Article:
"We destroyed the Republic in order to save it" (Updated)


4 comments posted
Geneva Convention

I always find it amusing that many focus on the Geneva Convention. The US is not a signatory to the Geneva Convention and we have historically violated it anytime we felt like it. On one hand we are generally excellent in our treatment of large numbers of uniformed enemy combatants. However, we have often treated irregulars or nonuniformed troops rather harshly. Many of our activities in the cold war were much harsher than what is happening today.

It is ridiculous to assume that we had such a pristine history. Frankly, our current practices don't seem to be any harsher than our historical activities. In fact, I think that the current enhanced transparency into our governmental processes caused by an activist media and bloggers has actually reduced the overall level of barbarity. I just think that many people are noticing it for the first time and it contradicts their mythical view of our past.

Southern Male's picture
Posted by Southern Male on 12 March 2006 - 7:06pm
Geneva Conventions

The US is a signatory to the Geneva Conventions. They were ratified August 2nd, 1955.

Johan's picture
Posted by Johan (not verified) on 12 March 2006 - 7:21pm
Outrages upon personal dignity, in particular, humiliating

The Geneva Convention in Article 3.1 states

To this end the following acts are and shall remain prohibited at any time and in any place whatsoever with respect to the above-mentioned persons (c) Outrages upon personal dignity, in particular, humiliating and degrading treatment

But going back to Ponder's blog,

In 2002, Mora learned that Muhammed al-Qahtani, the suspected twentieth hijacker from 9/11, had been “subjected to a hundred and sixty days of isolation in a pen perpetually flooded with artificial light. He was interrogated on forty-eight of fifty-four days, for eighteen to twenty hours at a stretch. He had been stripped naked; straddled by taunting female guards, in an exercise called “invasion of space by a female�; forced to wear women’s underwear on his head, and to put on a bra; threatened by dogs; placed on a leash; and told that his mother was a whore. By December, Qahtani had been subjected to a phony kidnapping, deprived of heat, given large quantities of intravenous liquids without access to a toilet, and deprived of sleep for three days."

In my view we need a Geneva Convention to protect US ... and in two ways. First, we cannot ask for humane treatment from an enemy, if we do not grant it. That might be seen as a bit too idealistic, but more to the point, when we brutalize others, we brutalize ourselves. Everything we do in the name of good - but which is evil - devalues that which we say we stand for.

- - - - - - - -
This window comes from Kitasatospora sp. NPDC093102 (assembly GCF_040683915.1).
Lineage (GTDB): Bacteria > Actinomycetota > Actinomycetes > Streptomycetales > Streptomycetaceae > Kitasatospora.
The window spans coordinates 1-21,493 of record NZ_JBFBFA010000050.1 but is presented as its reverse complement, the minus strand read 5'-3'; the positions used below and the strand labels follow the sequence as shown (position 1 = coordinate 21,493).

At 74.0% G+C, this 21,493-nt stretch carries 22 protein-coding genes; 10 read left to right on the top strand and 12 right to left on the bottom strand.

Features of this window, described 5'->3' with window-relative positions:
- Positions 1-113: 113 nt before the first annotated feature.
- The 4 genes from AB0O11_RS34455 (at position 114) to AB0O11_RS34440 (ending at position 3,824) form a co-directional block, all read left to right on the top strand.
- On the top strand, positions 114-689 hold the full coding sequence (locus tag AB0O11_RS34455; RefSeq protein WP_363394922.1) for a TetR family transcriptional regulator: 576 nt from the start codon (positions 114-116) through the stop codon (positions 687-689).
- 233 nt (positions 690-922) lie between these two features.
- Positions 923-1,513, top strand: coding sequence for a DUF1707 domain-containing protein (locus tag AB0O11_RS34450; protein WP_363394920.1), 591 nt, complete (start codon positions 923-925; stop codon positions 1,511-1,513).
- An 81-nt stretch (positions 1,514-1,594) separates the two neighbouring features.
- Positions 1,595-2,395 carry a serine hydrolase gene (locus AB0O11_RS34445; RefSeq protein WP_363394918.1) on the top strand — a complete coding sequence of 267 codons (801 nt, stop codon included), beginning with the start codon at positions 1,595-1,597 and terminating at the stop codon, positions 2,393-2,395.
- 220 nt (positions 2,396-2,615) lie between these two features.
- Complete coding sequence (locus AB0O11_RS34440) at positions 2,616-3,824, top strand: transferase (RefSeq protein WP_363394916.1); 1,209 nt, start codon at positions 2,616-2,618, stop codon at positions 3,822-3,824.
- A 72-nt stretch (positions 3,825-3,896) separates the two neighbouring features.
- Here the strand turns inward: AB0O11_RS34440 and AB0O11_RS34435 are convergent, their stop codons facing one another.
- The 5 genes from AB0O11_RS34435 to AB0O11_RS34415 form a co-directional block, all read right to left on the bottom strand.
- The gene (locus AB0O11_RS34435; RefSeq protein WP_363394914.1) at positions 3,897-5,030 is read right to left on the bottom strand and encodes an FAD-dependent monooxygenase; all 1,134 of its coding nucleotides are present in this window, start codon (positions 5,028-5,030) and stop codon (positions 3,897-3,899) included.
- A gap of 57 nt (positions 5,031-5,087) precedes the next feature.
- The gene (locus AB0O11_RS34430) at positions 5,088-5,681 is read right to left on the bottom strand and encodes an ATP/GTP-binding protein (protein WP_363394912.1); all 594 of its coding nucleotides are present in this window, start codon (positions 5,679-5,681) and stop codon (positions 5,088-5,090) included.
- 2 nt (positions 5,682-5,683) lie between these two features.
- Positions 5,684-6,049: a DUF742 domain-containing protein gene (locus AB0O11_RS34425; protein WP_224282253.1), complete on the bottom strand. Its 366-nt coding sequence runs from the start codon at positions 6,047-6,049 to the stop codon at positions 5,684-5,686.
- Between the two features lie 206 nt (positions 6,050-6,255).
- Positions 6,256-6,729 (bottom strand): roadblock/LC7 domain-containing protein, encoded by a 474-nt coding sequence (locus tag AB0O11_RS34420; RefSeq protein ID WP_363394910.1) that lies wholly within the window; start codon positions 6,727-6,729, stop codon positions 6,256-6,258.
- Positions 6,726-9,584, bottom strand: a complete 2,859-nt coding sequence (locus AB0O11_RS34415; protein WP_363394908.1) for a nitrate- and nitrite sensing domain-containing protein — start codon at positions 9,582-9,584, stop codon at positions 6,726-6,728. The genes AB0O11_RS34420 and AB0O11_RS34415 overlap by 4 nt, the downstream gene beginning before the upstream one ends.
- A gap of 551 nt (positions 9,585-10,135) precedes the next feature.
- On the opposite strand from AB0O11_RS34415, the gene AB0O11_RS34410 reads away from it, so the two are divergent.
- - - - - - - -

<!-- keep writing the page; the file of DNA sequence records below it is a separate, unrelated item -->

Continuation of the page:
When men (and women) in uniform do this to others they dishonor the uniform they wear and the colors under which they fight.

Recently I was confronted in a discussion - turned debate - and accused that I loved terrorists and hated America ... no it was not a debate with Ann Coulter.

The answer to such charges are simple. I love America and what America has always stood for. Southern Male may well have it right ... that Americans have sometimes let their country down and done things that are unspeakable.

The myth of the American hero may be just a myth, but if we give up on what we stand for, what's there to defend? If we tumble to that, the enemy has taken from us what all the armies of the world could not ... and that is something that until now has always been part of the American spirit ... that we are better than that; that we we progressed beyond savagery and what which is venal.

Matsu's picture
Posted by Matsu on 12 March 2006 - 8:44pm

The other commenter is right, and you are wrong in claiming the Geneva Convention was never signed on to. It was ratified in 1955.

Here's some background from a Pentagon attorney "whose status in the Pentagon was equivalent to that of a four-star general":

This standard had been in effect for fifty years, and all members of the U.S. armed services were trained to follow it. One by one, the military officers argued for returning the U.S. to what they called the high ground. But two people opposed it. One was Stephen Cambone, the under-secretary of defense for intelligence; the other was Haynes. They argued that the articulated standard would limit America’s “flexibility.� It also might expose Administration officials to charges of war crimes: if Common Article Three became the standard for treatment, then it might become a crime to violate it. Their opposition was enough to scuttle the proposal.

In exasperation, according to another participant, Mora said that whether the Pentagon enshrined it as official policy or not, the Geneva conventions were already written into both U.S. and international law. Any grave breach of them, at home or abroad, was classified as a war crime. To emphasize his position, he took out a copy of the text of U.S. Code 18.2441, the War Crimes Act, which forbids the violation of Common Article Three, and read from it. The point, Mora told me, was that “it’s a statute. It exists—we’re not free to disregard it. We’re bound by it. It’s been adopted by the Congress. And we’re not the only interpreters of it. Other nations could have U.S. officials arrested.�

It's sounding more like it's the excuses that are becoming more transparent.

media girl's picture
Posted by media girl on 12 March 2006 - 8:19pm